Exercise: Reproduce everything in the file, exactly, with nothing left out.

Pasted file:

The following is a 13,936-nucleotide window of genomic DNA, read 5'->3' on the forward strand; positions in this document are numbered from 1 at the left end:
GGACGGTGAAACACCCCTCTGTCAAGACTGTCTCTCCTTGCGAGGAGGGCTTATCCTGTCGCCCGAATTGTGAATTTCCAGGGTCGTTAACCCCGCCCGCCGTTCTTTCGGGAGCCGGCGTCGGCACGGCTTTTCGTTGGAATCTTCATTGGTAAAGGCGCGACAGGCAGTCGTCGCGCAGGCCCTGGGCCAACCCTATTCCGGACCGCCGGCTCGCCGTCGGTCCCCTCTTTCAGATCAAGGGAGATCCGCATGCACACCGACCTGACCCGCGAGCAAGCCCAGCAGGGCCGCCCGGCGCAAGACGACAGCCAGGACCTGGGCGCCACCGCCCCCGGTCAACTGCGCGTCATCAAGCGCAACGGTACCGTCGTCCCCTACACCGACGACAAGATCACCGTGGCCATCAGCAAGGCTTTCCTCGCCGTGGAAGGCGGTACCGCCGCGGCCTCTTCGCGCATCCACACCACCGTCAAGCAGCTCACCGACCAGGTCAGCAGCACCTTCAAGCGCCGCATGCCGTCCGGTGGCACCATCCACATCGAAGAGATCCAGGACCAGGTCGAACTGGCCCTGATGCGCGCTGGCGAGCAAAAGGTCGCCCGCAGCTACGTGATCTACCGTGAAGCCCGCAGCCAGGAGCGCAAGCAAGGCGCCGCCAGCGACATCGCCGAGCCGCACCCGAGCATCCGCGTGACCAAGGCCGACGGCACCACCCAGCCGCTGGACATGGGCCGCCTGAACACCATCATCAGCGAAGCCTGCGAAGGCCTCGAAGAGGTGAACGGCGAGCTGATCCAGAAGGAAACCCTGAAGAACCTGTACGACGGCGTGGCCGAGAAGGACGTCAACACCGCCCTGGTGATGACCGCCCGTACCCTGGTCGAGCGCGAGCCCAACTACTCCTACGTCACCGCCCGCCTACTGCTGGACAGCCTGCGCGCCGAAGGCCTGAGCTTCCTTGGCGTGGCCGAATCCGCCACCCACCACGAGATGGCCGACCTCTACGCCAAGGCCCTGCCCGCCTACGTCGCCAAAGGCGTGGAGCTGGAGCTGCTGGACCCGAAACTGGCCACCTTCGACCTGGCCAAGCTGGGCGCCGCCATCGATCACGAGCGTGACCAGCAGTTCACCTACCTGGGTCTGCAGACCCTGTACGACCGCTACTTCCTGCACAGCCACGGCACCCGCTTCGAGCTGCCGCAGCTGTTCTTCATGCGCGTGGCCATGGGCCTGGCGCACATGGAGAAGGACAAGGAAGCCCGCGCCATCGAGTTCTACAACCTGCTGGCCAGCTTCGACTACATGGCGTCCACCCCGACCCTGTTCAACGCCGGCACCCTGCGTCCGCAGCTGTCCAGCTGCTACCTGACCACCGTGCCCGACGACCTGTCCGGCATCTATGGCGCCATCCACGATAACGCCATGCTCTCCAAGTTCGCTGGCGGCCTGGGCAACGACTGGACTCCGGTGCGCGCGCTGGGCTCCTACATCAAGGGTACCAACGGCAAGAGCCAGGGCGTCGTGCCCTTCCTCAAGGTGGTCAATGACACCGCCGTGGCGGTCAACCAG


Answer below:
The following is a 13,936-nucleotide window of genomic DNA, read 5'->3' on the forward strand; positions in this document are numbered from 1 at the left end:
GGACGGTGAAACACCCCTCTGTCAAGACTGTCTCTCCTTGCGAGGAGGGCTTATCCTGTCGCCCGAATTGTGAATTTCCAGGGTCGTTAACCCCGCCCGCCGTTCTTTCGGGAGCCGGCGTCGGCACGGCTTTTCGTTGGAATCTTCATTGGTAAAGGCGCGACAGGCAGTCGTCGCGCAGGCCCTGGGCCAACCCTATTCCGGACCGCCGGCTCGCCGTCGGTCCCCTCTTTCAGATCAAGGGAGATCCGCATGCACACCGACCTGACCCGCGAGCAAGCCCAGCAGGGCCGCCCGGCGCAAGACGACAGCCAGGACCTGGGCGCCACCGCCCCCGGTCAACTGCGCGTCATCAAGCGCAACGGTACCGTCGTCCCCTACACCGACGACAAGATCACCGTGGCCATCAGCAAGGCTTTCCTCGCCGTGGAAGGCGGTACCGCCGCGGCCTCTTCGCGCATCCACACCACCGTCAAGCAGCTCACCGACCAGGTCAGCAGCACCTTCAAGCGCCGCATGCCGTCCGGTGGCACCATCCACATCGAAGAGATCCAGGACCAGGTCGAACTGGCCCTGATGCGCGCTGGCGAGCAAAAGGTCGCCCGCAGCTACGTGATCTACCGTGAAGCCCGCAGCCAGGAGCGCAAGCAAGGCGCCGCCAGCGACATCGCCGAGCCGCACCCGAGCATCCGCGTGACCAAGGCCGACGGCACCACCCAGCCGCTGGACATGGGCCGCCTGAACACCATCATCAGCGAAGCCTGCGAAGGCCTCGAAGAGGTGAACGGCGAGCTGATCCAGAAGGAAACCCTGAAGAACCTGTACGACGGCGTGGCCGAGAAGGACGTCAACACCGCCCTGGTGATGACCGCCCGTACCCTGGTCGAGCGCGAGCCCAACTACTCCTACGTCACCGCCCGCCTACTGCTGGACAGCCTGCGCGCCGAAGGCCTGAGCTTCCTTGGCGTGGCCGAATCCGCCACCCACCACGAGATGGCCGACCTCTACGCCAAGGCCCTGCCCGCCTACGTCGCCAAAGGCGTGGAGCTGGAGCTGCTGGACCCGAAACTGGCCACCTTCGACCTGGCCAAGCTGGGCGCCGCCATCGATCACGAGCGTGACCAGCAGTTCACCTACCTGGGTCTGCAGACCCTGTACGACCGCTACTTCCTGCACAGCCACGGCACCCGCTTCGAGCTGCCGCAGCTGTTCTTCATGCGCGTGGCCATGGGCCTGGCGCACATGGAGAAGGACAAGGAAGCCCGCGCCATCGAGTTCTACAACCTGCTGGCCAGCTTCGACTACATGGCGTCCACCCCGACCCTGTTCAACGCCGGCACCCTGCGTCCGCAGCTGTCCAGCTGCTACCTGACCACCGTGCCCGACGACCTGTCCGGCATCTATGGCGCCATCCACGATAACGCCATGCTCTCCAAGTTCGCTGGCGGCCTGGGCAACGACTGGACTCCGGTGCGCGCGCTGGGCTCCTACATCAAGGGTACCAACGGCAAGAGCCAGGGCGTCGTGCCCTTCCTCAAGGTGGTCAATGACACCGCCGTGGCGGTCAACCAG